Welcome back to another episode of the Coaching Hive podcast. November has been such a big month for so many. I am part of an entrepreneur group who is working fearlessly on launching a new set of workshops. There are some amazing topics and I love the diversity that entrepreneurship allows. Here at the Coaching Hive, I’m preparing to launch a new workshop called Finding Time in the In-Between. No magic wands, no extra hours, no overwhelm are required to take action on your coaching business in December. If that sounds intriguing, I’d love to have you join me. Just send me a quick DM saying “I’m in” or an email to moira[at]coachinghive.com and I’ll send you the details ASAP.
Now what does all of this have to do with today’s episode of the Coaching Hive podcast? I’m glad you asked. November is all about measuring progress. So far we discussed the concept of a holistic view of progress in Episode 40, and then in Episode 41 we took time to talk about the fact that you are enough just as you are. There are some podcast episodes that I come back to time and again when that entrepreneurial journey gets tough. Will Episode 41 be one of those reminders for you to keep working? I hope so!
So where am I headed with today’s episode? Funny thing happened. I had this idea and was so excited to record the concept for you and then, I got distracted and could not remember what I wanted to share. We’ve all been there. In fact, if I don’t write it down, I probably won’t remember that idea two days from now. I’m focused in the moment and rely on my lists. How about you?
What that means is that I sat down and realized that I needed a new idea and I realized that we shouldn’t make things more difficult than they need to be. This led me down a path that I want to share with you today. Are you ready for today’s topic?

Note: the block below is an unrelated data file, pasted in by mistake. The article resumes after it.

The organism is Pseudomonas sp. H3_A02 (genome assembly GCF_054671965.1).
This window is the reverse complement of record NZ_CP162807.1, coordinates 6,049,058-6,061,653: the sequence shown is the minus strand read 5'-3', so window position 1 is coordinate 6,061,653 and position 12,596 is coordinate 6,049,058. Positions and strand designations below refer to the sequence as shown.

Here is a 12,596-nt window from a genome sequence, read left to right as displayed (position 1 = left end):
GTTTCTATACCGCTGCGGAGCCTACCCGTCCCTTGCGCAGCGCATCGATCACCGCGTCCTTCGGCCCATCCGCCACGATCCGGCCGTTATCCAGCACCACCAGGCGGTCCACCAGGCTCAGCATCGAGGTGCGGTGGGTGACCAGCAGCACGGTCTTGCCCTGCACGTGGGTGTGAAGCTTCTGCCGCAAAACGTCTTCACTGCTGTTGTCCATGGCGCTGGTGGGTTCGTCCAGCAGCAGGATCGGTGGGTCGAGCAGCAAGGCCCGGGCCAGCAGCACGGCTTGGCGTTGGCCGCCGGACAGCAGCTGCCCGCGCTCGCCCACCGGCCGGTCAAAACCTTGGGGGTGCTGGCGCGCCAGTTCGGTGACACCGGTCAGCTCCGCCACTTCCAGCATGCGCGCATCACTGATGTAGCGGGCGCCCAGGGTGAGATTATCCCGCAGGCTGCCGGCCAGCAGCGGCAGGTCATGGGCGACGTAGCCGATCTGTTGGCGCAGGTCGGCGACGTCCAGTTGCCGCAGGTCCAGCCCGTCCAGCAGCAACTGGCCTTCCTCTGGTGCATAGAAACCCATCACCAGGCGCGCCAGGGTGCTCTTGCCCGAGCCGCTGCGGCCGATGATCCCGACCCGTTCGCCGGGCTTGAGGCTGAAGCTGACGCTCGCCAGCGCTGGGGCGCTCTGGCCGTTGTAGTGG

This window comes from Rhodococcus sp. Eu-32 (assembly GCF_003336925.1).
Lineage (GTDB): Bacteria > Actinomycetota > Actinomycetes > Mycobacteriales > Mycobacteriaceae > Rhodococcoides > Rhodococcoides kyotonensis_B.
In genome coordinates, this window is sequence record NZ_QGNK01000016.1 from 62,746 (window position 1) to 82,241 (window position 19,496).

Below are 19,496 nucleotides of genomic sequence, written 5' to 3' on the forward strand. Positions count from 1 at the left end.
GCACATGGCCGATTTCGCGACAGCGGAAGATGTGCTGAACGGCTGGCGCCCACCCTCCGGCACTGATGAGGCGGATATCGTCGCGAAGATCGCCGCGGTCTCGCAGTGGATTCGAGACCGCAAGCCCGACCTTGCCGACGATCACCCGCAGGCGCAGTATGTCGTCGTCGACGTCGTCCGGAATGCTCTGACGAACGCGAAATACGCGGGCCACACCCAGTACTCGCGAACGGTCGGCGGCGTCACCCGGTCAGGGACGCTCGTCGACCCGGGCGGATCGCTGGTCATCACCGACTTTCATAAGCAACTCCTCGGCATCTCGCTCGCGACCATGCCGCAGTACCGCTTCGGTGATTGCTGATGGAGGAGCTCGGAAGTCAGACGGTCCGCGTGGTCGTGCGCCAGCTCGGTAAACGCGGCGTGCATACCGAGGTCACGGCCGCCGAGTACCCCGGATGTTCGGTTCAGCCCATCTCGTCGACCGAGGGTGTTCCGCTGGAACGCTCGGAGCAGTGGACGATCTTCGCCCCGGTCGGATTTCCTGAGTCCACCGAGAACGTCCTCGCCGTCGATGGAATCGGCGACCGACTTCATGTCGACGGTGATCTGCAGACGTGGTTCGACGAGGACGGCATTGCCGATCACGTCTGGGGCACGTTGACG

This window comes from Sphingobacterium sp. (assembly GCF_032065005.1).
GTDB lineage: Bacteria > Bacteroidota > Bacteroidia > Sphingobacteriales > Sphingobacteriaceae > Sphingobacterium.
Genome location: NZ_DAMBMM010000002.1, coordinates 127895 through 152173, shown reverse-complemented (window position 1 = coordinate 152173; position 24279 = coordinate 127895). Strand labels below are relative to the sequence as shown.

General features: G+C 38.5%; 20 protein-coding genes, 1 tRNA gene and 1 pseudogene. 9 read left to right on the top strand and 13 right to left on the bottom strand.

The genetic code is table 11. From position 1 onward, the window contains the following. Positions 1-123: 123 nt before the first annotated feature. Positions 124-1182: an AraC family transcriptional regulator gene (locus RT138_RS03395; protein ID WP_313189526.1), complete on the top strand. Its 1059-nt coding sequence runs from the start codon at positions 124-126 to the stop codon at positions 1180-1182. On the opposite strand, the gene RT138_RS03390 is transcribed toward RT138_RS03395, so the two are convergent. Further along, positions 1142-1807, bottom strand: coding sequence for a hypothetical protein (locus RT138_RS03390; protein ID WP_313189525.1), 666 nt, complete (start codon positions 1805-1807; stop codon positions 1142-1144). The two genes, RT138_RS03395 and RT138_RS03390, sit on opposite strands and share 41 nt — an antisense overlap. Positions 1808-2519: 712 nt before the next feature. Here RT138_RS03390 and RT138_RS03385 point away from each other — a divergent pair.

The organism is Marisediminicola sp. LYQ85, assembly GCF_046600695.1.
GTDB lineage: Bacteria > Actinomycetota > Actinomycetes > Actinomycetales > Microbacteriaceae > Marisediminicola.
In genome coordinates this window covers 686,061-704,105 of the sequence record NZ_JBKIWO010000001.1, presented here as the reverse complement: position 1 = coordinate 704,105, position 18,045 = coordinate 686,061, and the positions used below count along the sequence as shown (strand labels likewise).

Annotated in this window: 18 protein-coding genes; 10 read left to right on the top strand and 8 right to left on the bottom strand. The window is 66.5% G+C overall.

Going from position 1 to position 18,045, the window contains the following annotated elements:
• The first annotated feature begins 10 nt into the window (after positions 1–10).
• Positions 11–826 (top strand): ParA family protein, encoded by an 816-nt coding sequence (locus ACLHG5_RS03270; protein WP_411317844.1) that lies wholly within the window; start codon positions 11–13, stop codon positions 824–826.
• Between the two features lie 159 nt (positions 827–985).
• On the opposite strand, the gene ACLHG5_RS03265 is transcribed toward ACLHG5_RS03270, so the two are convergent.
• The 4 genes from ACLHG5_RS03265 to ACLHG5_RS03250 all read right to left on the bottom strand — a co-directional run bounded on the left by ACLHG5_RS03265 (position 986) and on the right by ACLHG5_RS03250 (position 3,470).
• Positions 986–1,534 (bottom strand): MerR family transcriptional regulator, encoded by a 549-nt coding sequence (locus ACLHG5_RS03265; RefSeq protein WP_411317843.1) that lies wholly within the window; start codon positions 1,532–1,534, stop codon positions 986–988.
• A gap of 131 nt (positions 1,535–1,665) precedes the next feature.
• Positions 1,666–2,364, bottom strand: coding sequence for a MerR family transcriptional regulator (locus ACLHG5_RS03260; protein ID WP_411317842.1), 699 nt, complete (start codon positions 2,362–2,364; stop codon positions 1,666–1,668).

Plain and simple. Remember that measurement is not about judgment.
In fact, I would encourage you to look at measurement of progress as a tool much like you would look at a Philips head screwdriver, a lawnmower, or a drill as a tool. It is the same as a spatula, pot, or mixer in your kitchen. The same as a hairdryer, mirror, or brush in your bathroom. These are all tools. Now if the lawnmower doesn’t work in the way you expect, do you berate the lawnmower for underperforming? Probably not. You would look pretty silly standing on your lawn telling the lawnmower you were disappointed in its performance or ability to trim the grass to a specific height, right? So why would you berate yourself or judge yourself when the progress isn’t exactly what you hoped for when you made your plans?
Let me ask you a question, and you will need what you learned in last week’s episode to answer. Are you still “enough” even when the measurement doesn’t pan out the way you hoped?
Yes! You are enough. That is definitive. That doesn’t mean there isn’t room for growth, but please if you find yourself judging your work harshly ask what it will accomplish. Chances are it will make you feel “less than”, you might feel that “imposter syndrome” creep in, and you may even find yourself questioning your ability to make the concept, plan, or business component successful.
This is not what measuring progress is all about.
Measuring progress is simply a tool in your toolbox to help you navigate when to make adjustments, tweaks, and shifts in your approach.
Let’s walk through a couple of concrete examples so that you can really get the picture here.
One of the concepts that I talk with all Coaching Hive coaches about is the idea of making progress-driven learning decisions. So, for my first example, what if you choose a training that you think will be really beneficial for your business. Perhaps it is a training on marketing, maybe it is a new coaching tool that you’d like to integrate, or maybe it is a course on effective planning.